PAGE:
Video game company EA recently experienced just how strong the dark side of a PR crisis could be, during the launch of its new Star Wars title.
Its crisis had classic elements of a PR meltdown: customers rallying against a brand, mainstream press attention, brand apologies, backpedaling and the memes that have ensured the situation lives on long after the crisis. All of these have the potential to do sustained and long-term reputational damage, if not managed correctly. In EA’s case, the potential for negative “brand bleed” onto other Star Wars properties was also a consideration.
The Crisis Force Awakens
To summarize the controversy, EA introduced a new game called Star Wars Battlefront II, which featured micro-transactions — in-game purchases designed to enhance the playing experience. In some cases, these purchases could give players an instant competitive advantage when playing against others. Players could get the same competitive advantages, without paying, only if they dedicated a significant amount of time to grinding through the game.
Fans revolted, especially on Reddit, and in response EA’s community team tried to quell the anger with a statement that has become the most disliked comment in the social platform’s history. At the peak of the ordeal, another negative viral moment came as a result of an EA community member’s Twitter response that expressed resentment for the game’s criticism, likening the critics to “armchair developers.”
It wasn’t until the eve of the game’s wide release that EA announced the temporary removal of the micro-transaction feature.
From a PR standpoint, there were clear mistakes in the brand’s action and response plan for this crisis. One was trying to remedy an already out-of-control situation with a corporate and templated response. The other was delaying the implementation and communication of a solution until the very last second.
A New PR Hope
Navigating a crisis seems difficult, but there are some simple rules to live by, to ensure your brand doesn’t cross over to the dark side:
Brands need to establish a long-term “ramp” around issues that could derail a launch. For Battlefront II, the first time consumers realized the implications for the game’s paid micro-transactions was a week before the game’s launch, during the open beta test. The micro-transaction feature was announced months before launch, but without indicating the potential for a pay-to-win scenario. In the months preceding launch, the best approach would have been transparency about the feature, explaining the rationale and learning from feedback then.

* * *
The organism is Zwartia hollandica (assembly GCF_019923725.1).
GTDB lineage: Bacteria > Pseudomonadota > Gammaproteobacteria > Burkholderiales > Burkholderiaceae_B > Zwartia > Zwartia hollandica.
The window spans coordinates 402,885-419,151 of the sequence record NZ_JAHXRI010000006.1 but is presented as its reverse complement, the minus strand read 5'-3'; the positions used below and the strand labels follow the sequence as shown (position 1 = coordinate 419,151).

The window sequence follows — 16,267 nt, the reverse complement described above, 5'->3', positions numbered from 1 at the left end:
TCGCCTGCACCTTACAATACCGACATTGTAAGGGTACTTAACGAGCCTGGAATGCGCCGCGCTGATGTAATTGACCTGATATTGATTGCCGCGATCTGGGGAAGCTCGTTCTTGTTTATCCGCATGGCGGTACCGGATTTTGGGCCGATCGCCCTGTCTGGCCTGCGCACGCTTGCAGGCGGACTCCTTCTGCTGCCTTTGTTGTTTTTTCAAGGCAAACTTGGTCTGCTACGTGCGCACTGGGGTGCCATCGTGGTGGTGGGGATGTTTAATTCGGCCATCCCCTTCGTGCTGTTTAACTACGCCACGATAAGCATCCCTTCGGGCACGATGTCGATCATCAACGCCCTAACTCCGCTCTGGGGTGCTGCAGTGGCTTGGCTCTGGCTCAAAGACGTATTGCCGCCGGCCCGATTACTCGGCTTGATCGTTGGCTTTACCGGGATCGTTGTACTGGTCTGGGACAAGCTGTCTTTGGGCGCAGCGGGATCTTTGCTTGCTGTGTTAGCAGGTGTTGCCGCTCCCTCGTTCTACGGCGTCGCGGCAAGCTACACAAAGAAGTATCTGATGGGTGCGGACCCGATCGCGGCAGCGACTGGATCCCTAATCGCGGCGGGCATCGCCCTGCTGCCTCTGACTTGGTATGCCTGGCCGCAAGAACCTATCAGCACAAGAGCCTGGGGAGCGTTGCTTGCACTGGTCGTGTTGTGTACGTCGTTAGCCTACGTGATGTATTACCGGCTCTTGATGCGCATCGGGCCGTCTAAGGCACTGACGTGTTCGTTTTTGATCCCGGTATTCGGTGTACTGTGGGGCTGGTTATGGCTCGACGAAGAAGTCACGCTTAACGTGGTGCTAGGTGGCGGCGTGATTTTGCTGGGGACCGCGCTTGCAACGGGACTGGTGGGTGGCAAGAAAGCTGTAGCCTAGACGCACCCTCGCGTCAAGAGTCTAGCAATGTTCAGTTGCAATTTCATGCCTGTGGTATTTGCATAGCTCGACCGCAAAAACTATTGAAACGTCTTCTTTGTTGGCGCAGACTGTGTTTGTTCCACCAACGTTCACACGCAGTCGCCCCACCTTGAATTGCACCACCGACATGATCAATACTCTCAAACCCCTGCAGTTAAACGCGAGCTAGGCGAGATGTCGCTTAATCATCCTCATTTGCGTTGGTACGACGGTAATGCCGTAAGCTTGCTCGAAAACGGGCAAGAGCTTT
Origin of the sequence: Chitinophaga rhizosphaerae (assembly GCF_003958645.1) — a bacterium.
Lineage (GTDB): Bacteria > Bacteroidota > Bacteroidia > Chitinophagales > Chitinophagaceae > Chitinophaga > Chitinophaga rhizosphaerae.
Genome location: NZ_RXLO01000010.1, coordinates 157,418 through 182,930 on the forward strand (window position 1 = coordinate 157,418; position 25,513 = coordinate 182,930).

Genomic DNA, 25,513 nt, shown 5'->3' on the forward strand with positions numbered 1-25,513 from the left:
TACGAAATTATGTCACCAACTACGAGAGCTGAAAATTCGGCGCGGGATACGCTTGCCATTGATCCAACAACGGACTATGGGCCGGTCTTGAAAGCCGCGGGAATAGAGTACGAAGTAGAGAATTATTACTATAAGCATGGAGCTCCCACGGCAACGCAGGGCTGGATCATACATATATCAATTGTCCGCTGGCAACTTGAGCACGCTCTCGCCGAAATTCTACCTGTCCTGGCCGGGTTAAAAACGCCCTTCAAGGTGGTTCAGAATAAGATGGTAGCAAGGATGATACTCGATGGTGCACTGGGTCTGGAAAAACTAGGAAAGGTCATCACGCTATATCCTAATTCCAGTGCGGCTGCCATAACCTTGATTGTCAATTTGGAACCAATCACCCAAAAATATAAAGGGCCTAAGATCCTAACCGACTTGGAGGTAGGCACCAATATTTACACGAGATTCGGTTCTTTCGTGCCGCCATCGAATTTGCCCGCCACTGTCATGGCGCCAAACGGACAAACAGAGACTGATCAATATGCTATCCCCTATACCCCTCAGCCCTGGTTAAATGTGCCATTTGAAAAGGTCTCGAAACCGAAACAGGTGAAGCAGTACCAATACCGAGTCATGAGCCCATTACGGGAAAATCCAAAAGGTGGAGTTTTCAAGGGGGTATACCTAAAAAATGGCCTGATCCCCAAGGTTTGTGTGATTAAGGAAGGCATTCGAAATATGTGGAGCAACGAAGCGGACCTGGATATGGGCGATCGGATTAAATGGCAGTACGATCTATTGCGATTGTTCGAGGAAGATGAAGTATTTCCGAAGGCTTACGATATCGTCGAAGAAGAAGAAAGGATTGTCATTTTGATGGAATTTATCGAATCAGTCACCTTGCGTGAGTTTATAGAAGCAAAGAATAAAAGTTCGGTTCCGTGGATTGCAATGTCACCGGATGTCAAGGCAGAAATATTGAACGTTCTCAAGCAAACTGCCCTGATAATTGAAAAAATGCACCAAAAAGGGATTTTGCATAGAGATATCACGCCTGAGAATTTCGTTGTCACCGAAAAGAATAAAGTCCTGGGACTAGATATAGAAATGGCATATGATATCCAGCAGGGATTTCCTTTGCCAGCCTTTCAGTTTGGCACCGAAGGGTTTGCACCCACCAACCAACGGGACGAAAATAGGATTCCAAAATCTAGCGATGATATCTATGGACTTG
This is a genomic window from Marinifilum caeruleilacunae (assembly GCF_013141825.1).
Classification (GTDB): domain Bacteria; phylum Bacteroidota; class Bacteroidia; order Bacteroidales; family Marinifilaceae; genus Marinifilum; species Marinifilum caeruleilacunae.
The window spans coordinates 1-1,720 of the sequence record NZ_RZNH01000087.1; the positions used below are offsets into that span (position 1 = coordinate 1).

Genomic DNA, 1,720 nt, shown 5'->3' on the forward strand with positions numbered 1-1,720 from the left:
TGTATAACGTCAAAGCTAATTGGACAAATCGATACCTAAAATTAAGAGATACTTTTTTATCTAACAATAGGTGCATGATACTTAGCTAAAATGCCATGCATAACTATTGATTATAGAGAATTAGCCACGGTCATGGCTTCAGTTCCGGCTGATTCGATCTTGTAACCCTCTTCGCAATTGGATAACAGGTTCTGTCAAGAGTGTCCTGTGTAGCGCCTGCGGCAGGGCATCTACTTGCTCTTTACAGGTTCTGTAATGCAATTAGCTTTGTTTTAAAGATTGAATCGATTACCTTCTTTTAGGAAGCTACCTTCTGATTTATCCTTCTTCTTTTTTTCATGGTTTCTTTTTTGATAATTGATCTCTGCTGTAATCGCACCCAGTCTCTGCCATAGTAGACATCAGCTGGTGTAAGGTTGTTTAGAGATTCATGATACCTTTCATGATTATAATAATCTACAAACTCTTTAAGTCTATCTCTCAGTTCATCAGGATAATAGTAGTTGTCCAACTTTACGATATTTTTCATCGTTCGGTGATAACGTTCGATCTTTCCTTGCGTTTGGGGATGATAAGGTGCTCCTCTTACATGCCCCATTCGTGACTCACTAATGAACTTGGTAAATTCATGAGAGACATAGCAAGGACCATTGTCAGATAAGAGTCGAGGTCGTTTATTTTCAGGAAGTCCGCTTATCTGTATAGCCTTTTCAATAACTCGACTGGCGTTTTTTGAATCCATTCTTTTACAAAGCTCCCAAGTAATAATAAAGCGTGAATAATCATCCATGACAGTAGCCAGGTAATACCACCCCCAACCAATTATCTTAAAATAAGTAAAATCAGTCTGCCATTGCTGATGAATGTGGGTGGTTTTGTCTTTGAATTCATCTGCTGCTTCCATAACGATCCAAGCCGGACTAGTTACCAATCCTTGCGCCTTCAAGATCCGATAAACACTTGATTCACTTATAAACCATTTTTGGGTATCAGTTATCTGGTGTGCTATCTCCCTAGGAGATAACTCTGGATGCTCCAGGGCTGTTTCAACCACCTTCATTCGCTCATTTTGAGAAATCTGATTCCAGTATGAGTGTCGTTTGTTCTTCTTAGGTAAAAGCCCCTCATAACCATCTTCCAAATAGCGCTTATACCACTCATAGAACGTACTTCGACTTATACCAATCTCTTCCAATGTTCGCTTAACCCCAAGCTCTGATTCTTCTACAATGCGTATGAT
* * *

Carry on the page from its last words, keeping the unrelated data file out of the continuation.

It’s easy for brands to understand when they’re in the middle of a crisis. A more important task is the ability to anticipate when a crisis is about to hit critical mass. Negative press articles, tweets, Reddit posts and comments are all easily measurable with current marketing technology. In advance of a crisis, brands should define their own metric thresholds. In simple terms, brands should ask: What’s the number of negative reactions in a specific timeframe that should prompt a public response?
Brands should decouple corporate spin from their ground team. Creating a single, visible public advocate, one that speaks directly to consumers in a time of crisis, is an important task that takes time. This is someone who should create a long-term dialogue with consumers in the lead-up to a product launch, addressing their concerns in an authentic voice that speaks “consumer” and avoids corporate buzzwords. Brands need to funnel communications through this leader and reinforce their role within their organization. Well-intentioned tweets from any member of your brand can easily be taken out of context and mistaken for an official company stance.
Even when the dust has settled after a crisis, a brand’s job isn’t done. If not managed properly, the negative consumer reaction has the potential for damage to future product launches. Brands should embrace their learnings from past crises, acknowledge them publicly via their public advocate, and assure consumers they are putting their feedback into action.